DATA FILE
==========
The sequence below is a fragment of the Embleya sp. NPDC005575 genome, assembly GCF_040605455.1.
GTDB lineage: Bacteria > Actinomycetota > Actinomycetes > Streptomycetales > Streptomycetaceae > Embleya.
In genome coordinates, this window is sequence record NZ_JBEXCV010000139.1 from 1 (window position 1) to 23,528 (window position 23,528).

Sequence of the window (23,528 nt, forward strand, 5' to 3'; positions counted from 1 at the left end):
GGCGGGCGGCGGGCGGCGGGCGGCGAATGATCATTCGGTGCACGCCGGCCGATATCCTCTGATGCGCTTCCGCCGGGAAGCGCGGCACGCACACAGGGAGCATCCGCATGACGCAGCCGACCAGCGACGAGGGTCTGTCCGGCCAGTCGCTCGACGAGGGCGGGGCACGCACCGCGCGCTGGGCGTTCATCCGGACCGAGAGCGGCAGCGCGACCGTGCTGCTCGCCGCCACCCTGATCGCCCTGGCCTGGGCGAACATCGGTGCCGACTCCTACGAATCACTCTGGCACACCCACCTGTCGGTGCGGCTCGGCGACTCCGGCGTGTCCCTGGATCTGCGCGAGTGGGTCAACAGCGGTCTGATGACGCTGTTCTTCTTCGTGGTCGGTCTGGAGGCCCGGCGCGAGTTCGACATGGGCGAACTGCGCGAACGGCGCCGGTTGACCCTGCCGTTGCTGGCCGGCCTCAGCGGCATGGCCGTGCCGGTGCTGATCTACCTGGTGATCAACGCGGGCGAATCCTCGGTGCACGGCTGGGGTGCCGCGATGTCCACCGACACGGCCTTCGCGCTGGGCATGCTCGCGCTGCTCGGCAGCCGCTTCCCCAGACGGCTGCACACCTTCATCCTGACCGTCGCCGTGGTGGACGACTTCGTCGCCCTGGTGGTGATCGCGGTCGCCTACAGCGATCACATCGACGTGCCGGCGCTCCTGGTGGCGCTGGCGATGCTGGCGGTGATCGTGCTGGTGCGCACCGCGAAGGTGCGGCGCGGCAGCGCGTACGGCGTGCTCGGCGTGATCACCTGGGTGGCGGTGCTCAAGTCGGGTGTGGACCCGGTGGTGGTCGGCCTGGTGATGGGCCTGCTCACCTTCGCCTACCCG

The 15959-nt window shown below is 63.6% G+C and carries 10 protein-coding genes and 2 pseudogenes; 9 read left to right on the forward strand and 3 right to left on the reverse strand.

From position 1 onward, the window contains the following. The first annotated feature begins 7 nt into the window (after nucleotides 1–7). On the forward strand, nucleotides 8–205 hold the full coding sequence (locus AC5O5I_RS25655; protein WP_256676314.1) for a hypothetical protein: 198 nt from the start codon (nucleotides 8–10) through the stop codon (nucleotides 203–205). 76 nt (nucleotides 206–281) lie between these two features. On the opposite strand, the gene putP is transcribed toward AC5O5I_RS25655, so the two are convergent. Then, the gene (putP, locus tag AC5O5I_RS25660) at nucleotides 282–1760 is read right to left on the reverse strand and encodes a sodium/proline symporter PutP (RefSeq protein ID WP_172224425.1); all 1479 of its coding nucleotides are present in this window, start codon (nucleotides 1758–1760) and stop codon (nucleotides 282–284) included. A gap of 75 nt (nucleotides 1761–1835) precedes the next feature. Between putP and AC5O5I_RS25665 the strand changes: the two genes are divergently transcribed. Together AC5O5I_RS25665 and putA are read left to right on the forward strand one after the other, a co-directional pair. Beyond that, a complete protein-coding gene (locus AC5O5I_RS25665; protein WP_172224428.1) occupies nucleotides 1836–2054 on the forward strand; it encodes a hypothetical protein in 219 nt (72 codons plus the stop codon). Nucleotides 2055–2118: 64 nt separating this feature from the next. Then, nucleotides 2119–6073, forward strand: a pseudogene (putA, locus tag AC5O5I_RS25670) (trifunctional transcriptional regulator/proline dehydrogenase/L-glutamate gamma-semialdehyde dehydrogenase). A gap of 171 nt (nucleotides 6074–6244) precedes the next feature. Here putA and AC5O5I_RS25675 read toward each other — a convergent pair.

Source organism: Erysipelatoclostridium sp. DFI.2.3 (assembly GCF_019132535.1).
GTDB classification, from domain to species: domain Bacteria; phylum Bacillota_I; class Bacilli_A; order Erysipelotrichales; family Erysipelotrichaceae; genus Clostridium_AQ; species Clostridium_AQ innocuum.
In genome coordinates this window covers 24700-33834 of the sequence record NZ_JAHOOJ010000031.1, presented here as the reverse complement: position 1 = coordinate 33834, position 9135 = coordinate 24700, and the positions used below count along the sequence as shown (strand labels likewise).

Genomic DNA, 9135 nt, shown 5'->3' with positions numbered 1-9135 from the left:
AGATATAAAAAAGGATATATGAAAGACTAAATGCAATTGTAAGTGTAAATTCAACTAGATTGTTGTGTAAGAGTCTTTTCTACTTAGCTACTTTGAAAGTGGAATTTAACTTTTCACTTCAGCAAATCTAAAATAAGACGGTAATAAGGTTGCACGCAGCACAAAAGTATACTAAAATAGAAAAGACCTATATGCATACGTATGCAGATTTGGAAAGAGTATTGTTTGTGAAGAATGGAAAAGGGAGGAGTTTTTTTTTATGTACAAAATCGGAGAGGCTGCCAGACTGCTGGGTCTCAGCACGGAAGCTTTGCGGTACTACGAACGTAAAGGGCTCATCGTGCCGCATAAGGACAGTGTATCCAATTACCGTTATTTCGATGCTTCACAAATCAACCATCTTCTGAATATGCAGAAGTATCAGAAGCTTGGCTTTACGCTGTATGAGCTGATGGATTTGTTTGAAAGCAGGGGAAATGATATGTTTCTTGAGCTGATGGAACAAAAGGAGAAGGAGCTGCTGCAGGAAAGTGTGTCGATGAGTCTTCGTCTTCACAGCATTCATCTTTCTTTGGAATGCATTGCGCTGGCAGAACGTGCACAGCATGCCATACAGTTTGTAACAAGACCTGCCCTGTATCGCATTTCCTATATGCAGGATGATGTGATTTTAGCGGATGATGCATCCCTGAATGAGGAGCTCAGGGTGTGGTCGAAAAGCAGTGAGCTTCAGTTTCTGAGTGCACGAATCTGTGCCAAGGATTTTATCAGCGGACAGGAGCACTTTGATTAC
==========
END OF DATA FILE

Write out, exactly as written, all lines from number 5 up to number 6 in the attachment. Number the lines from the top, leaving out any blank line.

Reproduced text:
GGCGGGCGGCGGGCGGCGGGCGGCGAATGATCATTCGGTGCACGCCGGCCGATATCCTCTGATGCGCTTCCGCCGGGAAGCGCGGCACGCACACAGGGAGCATCCGCATGACGCAGCCGACCAGCGACGAGGGTCTGTCCGGCCAGTCGCTCGACGAGGGCGGGGCACGCACCGCGCGCTGGGCGTTCATCCGGACCGAGAGCGGCAGCGCGACCGTGCTGCTCGCCGCCACCCTGATCGCCCTGGCCTGGGCGAACATCGGTGCCGACTCCTACGAATCACTCTGGCACACCCACCTGTCGGTGCGGCTCGGCGACTCCGGCGTGTCCCTGGATCTGCGCGAGTGGGTCAACAGCGGTCTGATGACGCTGTTCTTCTTCGTGGTCGGTCTGGAGGCCCGGCGCGAGTTCGACATGGGCGAACTGCGCGAACGGCGCCGGTTGACCCTGCCGTTGCTGGCCGGCCTCAGCGGCATGGCCGTGCCGGTGCTGATCTACCTGGTGATCAACGCGGGCGAATCCTCGGTGCACGGCTGGGGTGCCGCGATGTCCACCGACACGGCCTTCGCGCTGGGCATGCTCGCGCTGCTCGGCAGCCGCTTCCCCAGACGGCTGCACACCTTCATCCTGACCGTCGCCGTGGTGGACGACTTCGTCGCCCTGGTGGTGATCGCGGTCGCCTACAGCGATCACATCGACGTGCCGGCGCTCCTGGTGGCGCTGGCGATGCTGGCGGTGATCGTGCTGGTGCGCACCGCGAAGGTGCGGCGCGGCAGCGCGTACGGCGTGCTCGGCGTGATCACCTGGGTGGCGGTGCTCAAGTCGGGTGTGGACCCGGTGGTGGTCGGCCTGGTGATGGGCCTGCTCACCTTCGCCTACCCG

The 15959-nt window shown below is 63.6% G+C and carries 10 protein-coding genes and 2 pseudogenes; 9 read left to right on the forward strand and 3 right to left on the reverse strand.